Last time, we discussed the various Business Case Considerations. This week we will discuss what is Involved with Implementing an S1000D Implementation and the Technical Publications Cost and Value Drivers.
Data Conversion for Legacy Programs
If you are working on a legacy program, you will probably need to consider the requirement for data conversion. Depending on the data format, this could be a potentially expensive process. So, it is important that this is done with S1000D expertise and that the data analysis is performed correctly.
XML and S1000D Skill Set
Your technical authoring team will need an XML skill set and an understanding of the specific XML authoring requirements involved with S1000D.
S1000D Business Rule Development
Depending on where you are in the supply chain, you may also need to develop S1000D Business Rules before you begin authoring.
Finally, S1000D requires technology to take advantage of all the opportunities for cost savings that it provides. This is not something you want to try to do on a file system. You will not see the cost benefits without using technology that leverages S1000D with automation, content reuse, and multichannel publishing. Two critical pieces of technology are needed for you to leverage S1000D fully:
- An S1000D Common Source Data Base (CSDB) is critical to S1000D production. A CSDB is a content management system that manages S1000D data and addresses the requirements prescribed for a CSDB in the S1000D specification.
- Interactive Electronic Technical Publications (IETPs) may be a required deliverable for your S1000D project in addition to paper or PDF. Fortunately, S1000D was designed with multichannel publishing in mind —so a good CSDB can quickly provide outputs to both PDF and IETP from the same S1000D publication module. An IETP will allow you to fully exploit the capabilities of S1000D by letting your information consumers filter data by aircraft tail number, conditions, or equipment type, as well as providing a platform for many different types of S1000D content, such as animations, simulations, 3D models, video, and more.
Technical Publications Cost and Value Drivers
A CSDB is Needed
The S1000D specification calls explicitly for a CSDB right on the front page. Some of the most significant cost drivers faced by technical publications organizations today include:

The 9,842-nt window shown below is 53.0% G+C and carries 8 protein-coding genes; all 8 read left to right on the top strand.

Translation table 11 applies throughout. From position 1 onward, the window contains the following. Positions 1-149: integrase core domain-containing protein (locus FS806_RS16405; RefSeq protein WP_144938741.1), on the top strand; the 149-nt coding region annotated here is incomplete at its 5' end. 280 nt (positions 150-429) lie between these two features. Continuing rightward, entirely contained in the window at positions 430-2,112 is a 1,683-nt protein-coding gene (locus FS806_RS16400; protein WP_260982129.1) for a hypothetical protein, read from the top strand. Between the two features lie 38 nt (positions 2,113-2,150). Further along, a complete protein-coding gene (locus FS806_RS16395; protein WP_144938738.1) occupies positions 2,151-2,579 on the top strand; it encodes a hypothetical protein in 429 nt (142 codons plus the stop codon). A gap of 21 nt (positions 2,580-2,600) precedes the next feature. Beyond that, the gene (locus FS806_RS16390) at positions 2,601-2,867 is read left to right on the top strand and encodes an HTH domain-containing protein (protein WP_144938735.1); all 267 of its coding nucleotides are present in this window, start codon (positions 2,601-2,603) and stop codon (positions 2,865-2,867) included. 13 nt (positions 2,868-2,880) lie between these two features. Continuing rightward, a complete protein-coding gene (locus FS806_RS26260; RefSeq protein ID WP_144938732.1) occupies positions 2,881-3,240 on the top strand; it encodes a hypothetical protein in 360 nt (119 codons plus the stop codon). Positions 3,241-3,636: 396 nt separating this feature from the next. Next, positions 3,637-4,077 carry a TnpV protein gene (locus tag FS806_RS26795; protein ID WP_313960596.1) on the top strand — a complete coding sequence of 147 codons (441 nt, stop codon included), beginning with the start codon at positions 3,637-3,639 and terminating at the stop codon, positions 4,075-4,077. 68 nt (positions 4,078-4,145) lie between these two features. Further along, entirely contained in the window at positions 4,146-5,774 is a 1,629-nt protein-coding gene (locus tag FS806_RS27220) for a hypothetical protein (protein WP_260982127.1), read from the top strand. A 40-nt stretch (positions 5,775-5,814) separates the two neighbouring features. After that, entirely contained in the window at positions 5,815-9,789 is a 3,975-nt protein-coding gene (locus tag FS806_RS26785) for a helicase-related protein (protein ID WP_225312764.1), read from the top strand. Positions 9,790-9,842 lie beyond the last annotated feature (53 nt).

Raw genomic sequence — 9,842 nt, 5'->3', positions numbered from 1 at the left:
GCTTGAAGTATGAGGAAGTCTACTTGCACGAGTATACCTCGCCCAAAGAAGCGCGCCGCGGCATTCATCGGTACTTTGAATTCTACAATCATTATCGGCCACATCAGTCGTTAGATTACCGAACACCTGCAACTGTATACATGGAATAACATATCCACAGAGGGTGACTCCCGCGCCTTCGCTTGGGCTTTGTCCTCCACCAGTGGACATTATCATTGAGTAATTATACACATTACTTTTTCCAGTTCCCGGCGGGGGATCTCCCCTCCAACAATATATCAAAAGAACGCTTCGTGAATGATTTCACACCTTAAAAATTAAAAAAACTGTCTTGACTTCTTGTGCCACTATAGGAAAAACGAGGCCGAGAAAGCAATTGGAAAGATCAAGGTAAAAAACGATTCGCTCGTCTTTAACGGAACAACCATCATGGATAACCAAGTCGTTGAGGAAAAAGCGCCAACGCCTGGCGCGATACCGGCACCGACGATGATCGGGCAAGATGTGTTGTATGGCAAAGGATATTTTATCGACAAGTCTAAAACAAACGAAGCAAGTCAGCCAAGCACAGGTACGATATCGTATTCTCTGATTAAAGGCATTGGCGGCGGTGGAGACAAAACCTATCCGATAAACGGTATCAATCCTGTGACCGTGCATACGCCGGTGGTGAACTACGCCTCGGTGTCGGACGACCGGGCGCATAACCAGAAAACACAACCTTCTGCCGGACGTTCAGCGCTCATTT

- The need to document multiple configurations of multiple variants of numerous products: If this leads to the duplication of content (and it often does), the effort and cost to maintain that content are also duplicated.
- The requirement for multichannel publishing to produce a variety of formats such as PDF, IETP, HTML, or XML and a growing list of devices such as smartphones and tablets: Multiplying the number of required output formats can also multiply the cost of producing your documentation.
- The need to interchange and track data deliveries across multiple organizations within a global supply chain: Manually managing and tracking data deliveries can lead to mistakes, incorrect deliveries, the need to repackage and redeliver data numerous times, and worst of all, data loss—all of which drive costs upward.
S1000D was developed with these specific problems in mind and can help you realize significant cost savings if implemented correctly. To do this, you need to focus on the following value drivers:
- Reduction of the effort and cost to author, manage, publish, and maintain technical publications; this can be accomplished with S1000D-driven content reuse and automation
- New additional revenue coming from advanced IETPs and parts ordering
- Being able to charge a higher price as a result of improved quality
- Generating significantly more revenue by increasing the availability of mission-critical systems.
With this in mind, let’s look at the traditional way of handling projects—either a Defense Logistic Organization or a Systems Integrator.
Typically, a prime contractor gets logistics support information from several suppliers. These suppliers, in turn, get their logistics support information from several sub-suppliers. This would comprise a total system, except that the defense organization or systems integrator will likely have several projects with similar characteristics.
For example, a helicopter manufacturer may have several programs but several common components (from the same sub-supplier). The defense logistics organization may have several Army programs and several common units across a system platform. In such a traditional setup, interoperability is poor. It is inefficient. And it is expensive. Let’s contrast this with a “standards-based” approach using S1000D.
In this case, a “standards-based” approach refers to Integrated Logistics Solutions based on industry standards such as S1000D for technical documentation, PLCS for Product Data Management, and SCORM for Computer Based Training. Using this standards-based approach, all projects use the same methods, tools, and interchange methodologies between sub-suppliers, prime contractors, and customers, making all processes unified and standards-based. Likewise, updating and exchange of information follow predefined rules.
Business rules define how a project exchanges information and what kind of validation checks are done on information transferred between parties. This ensures that the information imported into your CSDB is always correct. All incorrect or invalid information is rejected and should be returned to the sub-supplier for correction.
In this scenario, the systems integrator or defense logistics organization has one common system across all projects. This means one software infrastructure, one viewing tool, and one set of user competencies that need to be developed. This enables personnel to be used across multiple programs and provides the freedom to choose from various COTS IT suppliers and consultants.
Next up: Establishing the ROI for implementing an S1000D Solution